Miami-Dade Mayor Gimenez nixes FECI’s courthouse proposal

Proposal included building and maintaining courthouse for $26M over 35 years

Miami-Dade County's courthouse
Miami-Dade County's courthouse

UPDATED Feb. 12, 4:40 p.m.: Miami-Dade’s mayor has rejected a proposal by the operator of the Brightline passenger train to build a new downtown Miami courthouse.

Instead, Mayor Carlos Gimenez revealed in a memo obtained by The Real Deal that he has started a formal bid process for developers to replace the 90-year-old Miami-Dade County Courthouse — which lawyers and judges insist is obsolete, moldy, and falling apart — with a state-of-the art facility. That bid process began on January 31 and will end on April 2, Gimenez stated in the memo dated Thursday.

New Flagler Courthouse Development Partners (NFCDP) made an “unsolicited” proposal on Jan. 11 to build a new courthouse. The partners of NFCDP include Florida East Coast Industries, which is developing the 3-million-square-foot MiamiCentral complex as well as the Brightline express rail system.

The details of NFCDP’s proposal will not be made public for another 150 days, per the county’s cone of silence ordinance. However, during a Miami-Dade County Commission meeting last week, Tara Smith, director of Internal Services, said that NFCDP had proposed building a “smaller building” than the 600,000-square-foot, 26-story structure backed by the commission. Smith also said the NFCDP building would cost $361 million to build.

In his memo, Gimenez stated that NFCDP “proposed to deliver the new courthouse and maintain the facility in exchange for an estimated annual availability payment of $26 million for a 35-year term.”

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Gimenez also said that NFCDP proposed to build the new courthouse on a county-owned parcel adjacent to the Miami-Dade County Courthouse at 73 West Flagler Street. The location of the site, referred to as “alternative site” in Gimenez’s memo, will also remain secret for the next 150 days, according to Jose Galan, assistant director of the county’s internal services department.

A site near the old circa-1928 courthouse is preferred by Jorge Piedra, president of the Cuban American Bar Association, according to a letter he wrote to county commissioners. “This particular site will pay proper homage to the iconic Miami-Dade County Courthouse while re-invigorating the Flagler Street corridor,” he wrote.

Gimenez, though, prefers the county-owned lots near the Children’s Courthouse at 155 Northwest Third Street, which he describes as “the most build-ready site among the county’s downtown holdings.” The “alternative site,” on the other hand, “has other potential land uses that may be monetized by the county to mitigate the costs associated with the courthouse project,” Gimenez wrote. Those “monetized” options include the county selling or leasing this “alternative site.”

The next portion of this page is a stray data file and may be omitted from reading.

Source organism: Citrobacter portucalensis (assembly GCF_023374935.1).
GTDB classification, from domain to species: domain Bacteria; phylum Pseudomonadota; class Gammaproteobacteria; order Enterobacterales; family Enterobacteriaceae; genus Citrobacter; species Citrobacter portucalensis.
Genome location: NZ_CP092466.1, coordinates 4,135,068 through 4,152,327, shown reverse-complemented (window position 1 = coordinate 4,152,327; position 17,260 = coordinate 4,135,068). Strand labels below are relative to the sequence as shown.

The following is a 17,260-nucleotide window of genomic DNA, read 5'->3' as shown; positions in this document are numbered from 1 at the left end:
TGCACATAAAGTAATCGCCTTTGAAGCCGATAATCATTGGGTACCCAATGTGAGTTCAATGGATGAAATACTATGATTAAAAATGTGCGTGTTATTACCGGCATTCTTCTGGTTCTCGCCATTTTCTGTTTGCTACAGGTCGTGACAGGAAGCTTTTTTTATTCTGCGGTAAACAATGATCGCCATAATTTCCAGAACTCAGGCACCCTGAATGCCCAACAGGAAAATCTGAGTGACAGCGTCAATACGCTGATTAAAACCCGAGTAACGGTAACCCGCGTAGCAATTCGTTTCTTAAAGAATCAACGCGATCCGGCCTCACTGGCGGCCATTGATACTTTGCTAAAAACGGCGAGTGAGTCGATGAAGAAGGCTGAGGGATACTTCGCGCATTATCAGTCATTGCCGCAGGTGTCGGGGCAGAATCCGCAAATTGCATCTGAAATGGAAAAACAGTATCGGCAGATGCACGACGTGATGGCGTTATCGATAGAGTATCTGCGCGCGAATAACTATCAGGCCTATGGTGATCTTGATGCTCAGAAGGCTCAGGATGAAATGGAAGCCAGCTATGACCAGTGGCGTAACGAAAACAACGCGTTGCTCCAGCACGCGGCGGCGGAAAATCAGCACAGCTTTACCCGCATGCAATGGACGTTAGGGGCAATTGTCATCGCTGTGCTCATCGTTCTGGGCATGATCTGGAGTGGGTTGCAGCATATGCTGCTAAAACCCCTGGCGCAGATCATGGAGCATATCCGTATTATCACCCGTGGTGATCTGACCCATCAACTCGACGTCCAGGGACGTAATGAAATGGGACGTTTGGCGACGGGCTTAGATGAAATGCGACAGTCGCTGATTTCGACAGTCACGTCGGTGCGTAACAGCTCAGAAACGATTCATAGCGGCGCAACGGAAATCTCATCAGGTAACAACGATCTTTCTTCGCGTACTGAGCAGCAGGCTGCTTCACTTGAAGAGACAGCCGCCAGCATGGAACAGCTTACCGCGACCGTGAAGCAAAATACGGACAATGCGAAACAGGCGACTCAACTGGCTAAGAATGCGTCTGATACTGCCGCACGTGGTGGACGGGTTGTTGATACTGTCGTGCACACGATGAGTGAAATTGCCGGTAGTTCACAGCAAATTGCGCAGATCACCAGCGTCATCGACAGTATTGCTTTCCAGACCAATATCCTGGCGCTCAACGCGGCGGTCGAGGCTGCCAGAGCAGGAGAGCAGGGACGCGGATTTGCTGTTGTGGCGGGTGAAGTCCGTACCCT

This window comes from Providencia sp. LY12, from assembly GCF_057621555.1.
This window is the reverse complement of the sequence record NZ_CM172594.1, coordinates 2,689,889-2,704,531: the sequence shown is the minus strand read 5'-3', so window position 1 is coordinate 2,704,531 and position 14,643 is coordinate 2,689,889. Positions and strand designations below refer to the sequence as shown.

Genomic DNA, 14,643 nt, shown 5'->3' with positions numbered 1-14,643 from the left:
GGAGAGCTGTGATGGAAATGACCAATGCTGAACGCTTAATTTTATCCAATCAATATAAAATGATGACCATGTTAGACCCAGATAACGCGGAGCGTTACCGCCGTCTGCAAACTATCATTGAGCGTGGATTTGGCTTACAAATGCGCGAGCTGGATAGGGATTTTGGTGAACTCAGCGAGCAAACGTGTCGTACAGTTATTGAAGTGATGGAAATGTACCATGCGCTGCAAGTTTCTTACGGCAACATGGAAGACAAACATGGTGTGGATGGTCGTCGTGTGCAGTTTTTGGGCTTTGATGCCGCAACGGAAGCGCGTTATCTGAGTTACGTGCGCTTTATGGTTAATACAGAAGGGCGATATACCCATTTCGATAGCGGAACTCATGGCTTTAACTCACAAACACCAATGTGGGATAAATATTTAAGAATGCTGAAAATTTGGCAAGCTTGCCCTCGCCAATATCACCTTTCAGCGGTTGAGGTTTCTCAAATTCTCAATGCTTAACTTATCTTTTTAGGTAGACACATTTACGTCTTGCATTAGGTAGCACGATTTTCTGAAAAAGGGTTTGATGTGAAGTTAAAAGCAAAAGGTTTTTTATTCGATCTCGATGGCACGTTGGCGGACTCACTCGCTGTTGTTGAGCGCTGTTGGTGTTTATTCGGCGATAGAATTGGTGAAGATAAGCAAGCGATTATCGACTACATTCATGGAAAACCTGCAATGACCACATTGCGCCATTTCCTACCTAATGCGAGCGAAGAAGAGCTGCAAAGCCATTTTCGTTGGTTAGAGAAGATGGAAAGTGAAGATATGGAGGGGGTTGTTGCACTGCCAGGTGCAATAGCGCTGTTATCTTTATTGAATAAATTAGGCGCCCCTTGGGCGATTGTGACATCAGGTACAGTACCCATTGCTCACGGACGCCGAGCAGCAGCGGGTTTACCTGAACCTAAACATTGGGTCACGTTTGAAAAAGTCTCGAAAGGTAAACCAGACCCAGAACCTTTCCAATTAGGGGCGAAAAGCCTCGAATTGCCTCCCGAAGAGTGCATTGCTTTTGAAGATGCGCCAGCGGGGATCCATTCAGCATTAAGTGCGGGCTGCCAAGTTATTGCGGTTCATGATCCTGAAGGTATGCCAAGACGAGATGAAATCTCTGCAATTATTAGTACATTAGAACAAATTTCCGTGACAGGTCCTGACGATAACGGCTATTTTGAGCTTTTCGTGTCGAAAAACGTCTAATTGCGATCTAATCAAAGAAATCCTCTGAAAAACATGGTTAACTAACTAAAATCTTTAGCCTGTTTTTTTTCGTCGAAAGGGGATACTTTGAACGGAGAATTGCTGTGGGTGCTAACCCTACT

In 2014, county officials hoped to issue $390 million in bonds to build a new downtown Miami courthouse to replace the 90-year-old Miami Dade Courthouse. Prior to that vote, Florida East Coast Industries was negotiating with county staff on a proposal to build a 618,000-square-foot courthouse with 51 courtrooms. Ultimately, however, voters rejected the bond proposal and talks with FECI fizzled.

But that wasn’t the end of the concept of the county partnering with a private developer to build a new civil courthouse. This past April, the county received a proposal from developer Russell Galbut to build a $300 million, 35-story courthouse on a lot he co-owns with Andrew Resnick at 54 West Flagler Street, in exchange for $18 million a year for the next 99 years. That bid will have to be formally re-issued to be considered, Galan said.

A month later, the county commission invited developers to submit proposals to build a new courthouse on eight county-owned sites in downtown Miami. To help finance the courthouse’s construction, the county commission offered to sell or redevelop three county-owned buildings: the Lawson E. Thomas Courthouse Center at 175 Northwest First Avenue, the old historic Miami-Dade Courthouse, and the Cultural Center across the street from the old courthouse. The Cultural Center currently houses HistoryMiami and the county’s main library.